Skip to main content

Fermented lemonade - 2-way carbonated

First of all for all people who are confused about soda versus lemonade a simple bullet point characterization:

  • Quite sweet
  • Can have basically any flavor
  • Carbonated
  • Usually clear
  • The overall characterizing aroma comes from the original "flavor" which is augmented from the sugar and balanced by citric acid or another flavorless acid.
  • Medium sweetness - more on the tart side
  • Basic flavor is... lemon (because of LEMONade)
  • Normally not carbonated
  • Cloudy
  • The overall characteristic comes from the lemons (and sometimes other fruits) which are balanced with sugar. Acid comes part or mainly from the lemon.
I quite enjoy both - more often soda, but lemonade is also refreshing. But then there are drinks like Pellegrino Limonata, which has the refreshing fizz of soda, but also includes lemon juice, which taste more natural.

Off course, all commercial products taste a bit off, due to the fact, that most juices are degrading (that's why soda is using usually not fresh juice but natural aromas). 

But homemade fizzy lemonade is a treat.


Fermentation can be a bit challenging - especially when it comes to flavors. You don't want to ferment with yeast - it will result into far too much alcohol - plus your bev taste yeasty and fermenty.
I found, that water-kefir is a magical stick for all your applications... you ferment the sugar, which makes it a bit more healthy. It gets additional aromas, but it won't taste too funky. There will no or very very less alcohol. So all good.

In this application I won't ferment the lemon with the water-kefir - I will simply make aroma-less (1st ferment) water kefir, and after about 2 days at room temperature and 1 day in the fridge (or more in the fridge) I will add lemon juice and drink it...

This turns awesome. I used for 1l about 1½ lemons - which results into a tart but not too tart beverage.

But my first try had very little area of improvement. So I thought: sodium citrate... well in most commercial products, you will find sodium citrate. It is an acid balancer... In our application you don't even have to buy it:

Add just 2 lemons (½ lemon more) into the bottle then add a pinch of sodium bicarbonate into the lid and close the bottle extremely quickly. I really suggest, that you are using a soda PET bottle, as the pressure seems to be pretty high. The baking soda is reacting with the acidity of the lemons and will result for more carbon dioxide (because we like extra carbonation) and... sodium citrate (here we are). Hence your lemonade will be super fizzy and not too sour - yet lemony.

1l      plain water kefir
2       lemons
1       pinch of bicarbonate of soda
 This might be just the simplest recipe ever, if you already have water kefir.


Popular posts from this blog

How to use citric acid - and why you might not want to use it anyway!

To be honest, I shied away of this topic, because I think, people can misinterpret this - big time. I don't want to be part of the problem - I want to be part of the solution!  But when Chris, over at A Bar Above  discussed this subject- I literally could not resist to join into "the discussion". Here is the video: I - however take a bit slower approach than Chris. What is citric acid? Chemical Compound Citric acid is a weak organic acid with the formula C6H8O7. It is a natural preservative/conservative and is also used to add an acidic or sour taste to foods and drinks. Wikipedia Formula: C6H8O7 Molar Mass: 192.124 g/mol Melting Point: 153C Density: 1.66 g/cm3 Boiling point: 175C Soluble in: Water Why is it controversial? In my "mixology world" it is controversial, as citric acid is the stuff, which makes the nightmarish sour mix [ preferably in powder form ] sour. Yeah - citric acid is the main ingredient in one of the most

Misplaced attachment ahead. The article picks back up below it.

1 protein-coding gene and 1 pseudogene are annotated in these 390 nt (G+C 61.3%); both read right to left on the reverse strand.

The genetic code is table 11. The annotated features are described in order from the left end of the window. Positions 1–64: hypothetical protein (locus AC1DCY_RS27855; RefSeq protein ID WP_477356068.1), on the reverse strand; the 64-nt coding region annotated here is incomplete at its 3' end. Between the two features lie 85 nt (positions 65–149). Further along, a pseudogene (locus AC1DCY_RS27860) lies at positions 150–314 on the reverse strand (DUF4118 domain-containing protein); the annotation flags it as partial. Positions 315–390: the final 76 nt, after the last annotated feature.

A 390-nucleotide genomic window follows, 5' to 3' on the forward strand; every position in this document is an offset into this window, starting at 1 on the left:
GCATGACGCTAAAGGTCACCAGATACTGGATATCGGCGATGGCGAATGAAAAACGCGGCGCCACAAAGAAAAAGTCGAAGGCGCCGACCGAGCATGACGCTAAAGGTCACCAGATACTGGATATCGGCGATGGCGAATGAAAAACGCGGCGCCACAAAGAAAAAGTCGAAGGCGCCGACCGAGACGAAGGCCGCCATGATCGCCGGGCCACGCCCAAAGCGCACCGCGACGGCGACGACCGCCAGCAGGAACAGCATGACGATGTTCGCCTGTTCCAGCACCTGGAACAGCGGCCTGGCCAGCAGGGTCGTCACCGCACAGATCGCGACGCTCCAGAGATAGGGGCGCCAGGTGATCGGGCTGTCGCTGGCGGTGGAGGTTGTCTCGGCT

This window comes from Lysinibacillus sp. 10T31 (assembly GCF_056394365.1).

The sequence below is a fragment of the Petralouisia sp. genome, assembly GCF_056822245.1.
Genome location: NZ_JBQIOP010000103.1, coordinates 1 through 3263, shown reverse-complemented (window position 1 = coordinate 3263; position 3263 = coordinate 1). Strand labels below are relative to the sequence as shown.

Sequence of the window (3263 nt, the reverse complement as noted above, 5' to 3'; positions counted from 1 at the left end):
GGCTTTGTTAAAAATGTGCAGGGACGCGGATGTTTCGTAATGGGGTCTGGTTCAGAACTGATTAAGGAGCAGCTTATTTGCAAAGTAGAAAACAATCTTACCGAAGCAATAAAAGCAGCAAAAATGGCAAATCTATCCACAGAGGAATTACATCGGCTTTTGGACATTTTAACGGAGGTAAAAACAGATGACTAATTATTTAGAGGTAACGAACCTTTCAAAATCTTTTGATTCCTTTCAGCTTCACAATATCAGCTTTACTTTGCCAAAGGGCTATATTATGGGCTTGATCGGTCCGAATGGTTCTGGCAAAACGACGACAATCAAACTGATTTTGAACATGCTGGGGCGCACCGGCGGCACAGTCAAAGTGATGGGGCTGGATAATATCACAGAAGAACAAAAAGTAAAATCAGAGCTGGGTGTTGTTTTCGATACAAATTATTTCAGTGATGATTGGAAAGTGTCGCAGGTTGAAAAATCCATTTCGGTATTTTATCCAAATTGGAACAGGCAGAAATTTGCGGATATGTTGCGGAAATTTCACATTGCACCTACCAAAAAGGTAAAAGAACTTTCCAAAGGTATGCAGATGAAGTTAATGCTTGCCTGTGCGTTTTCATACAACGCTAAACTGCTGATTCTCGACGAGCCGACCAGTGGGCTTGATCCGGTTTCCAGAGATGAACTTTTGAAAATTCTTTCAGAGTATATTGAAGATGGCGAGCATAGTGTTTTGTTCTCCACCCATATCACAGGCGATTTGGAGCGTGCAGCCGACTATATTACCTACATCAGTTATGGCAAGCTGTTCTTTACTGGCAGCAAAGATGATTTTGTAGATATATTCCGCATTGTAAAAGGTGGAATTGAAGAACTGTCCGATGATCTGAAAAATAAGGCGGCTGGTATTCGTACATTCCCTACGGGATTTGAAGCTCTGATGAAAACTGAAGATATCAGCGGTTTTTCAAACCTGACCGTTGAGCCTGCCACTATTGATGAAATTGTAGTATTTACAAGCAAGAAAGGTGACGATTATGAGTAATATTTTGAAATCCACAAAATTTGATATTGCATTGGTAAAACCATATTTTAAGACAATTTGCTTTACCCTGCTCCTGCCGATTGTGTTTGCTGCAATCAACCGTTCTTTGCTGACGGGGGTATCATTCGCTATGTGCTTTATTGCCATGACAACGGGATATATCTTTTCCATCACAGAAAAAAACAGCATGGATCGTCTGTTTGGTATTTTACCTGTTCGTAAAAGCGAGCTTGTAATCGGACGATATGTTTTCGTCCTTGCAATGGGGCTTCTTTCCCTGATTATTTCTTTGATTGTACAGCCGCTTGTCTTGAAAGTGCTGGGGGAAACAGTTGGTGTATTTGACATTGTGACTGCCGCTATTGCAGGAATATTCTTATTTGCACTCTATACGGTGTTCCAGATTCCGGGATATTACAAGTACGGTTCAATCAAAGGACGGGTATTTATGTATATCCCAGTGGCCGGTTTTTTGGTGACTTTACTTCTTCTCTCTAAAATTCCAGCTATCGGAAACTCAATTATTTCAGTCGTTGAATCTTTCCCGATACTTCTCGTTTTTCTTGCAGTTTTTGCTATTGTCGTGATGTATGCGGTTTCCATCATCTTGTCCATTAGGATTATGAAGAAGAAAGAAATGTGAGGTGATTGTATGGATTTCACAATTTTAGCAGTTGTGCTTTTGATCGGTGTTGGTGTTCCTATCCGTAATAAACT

Agar-Agar Clarification

Not often, I am posting here things, which are clearly not my ideas... However Dave Arnold is clearly a mad scientist [no, he really is!] - and he posted amazing stuff on his website - no - don't click now - just follow the link later. One of the most impressive posts about mixology, besides of demystifying the mechanics of shaking, were clarification techniques. Look, after him, you could use a centrifuge [which would set you back a couple thousand bucks] and a chemical compound, which solidifies sediments. I am not a fan of that. Then there is gelatine clarification; this works quite well [I tried it several times my self] - you gelatinize a liquid [with little gelatine only], freeze it, thaw it [in the fridge] over a colander and a muslin cloth. Thats it. Unfortunately this has several problems: Gelatine is made out of animal bones - hence it is neither vegetarian nor vegan, which you won't usually expect of a beverage. You have to freez

King Robert II Vodka

Who would knew, that I am reviewing a budget vodka here - on the But this isn't a normal review. I skip the marketing perception and use this product to cut directly to the case: Vodka is a "rather" neutral, colorless, "rather" flavorless and odorless distilled beverage from any agricultural source - and depending on the country, it has a minimum of 37.5% and 40% abv. As I said time and time again before: at times it is absolutely nonsense to talk about premium and luxury, when the original product doesn't really "hold this promise". Luxury water can have luxurious marketing, luxurious packaging, can be even rare and slightly more expensive "to produce". However really it is just water. Maybe it has some nuances to normal water - however those nuances (in a blind-test) are pretty small. Vodka is extremely similar - and the chain of evidence (despite a lot of people trying to proof otherwise) makes it re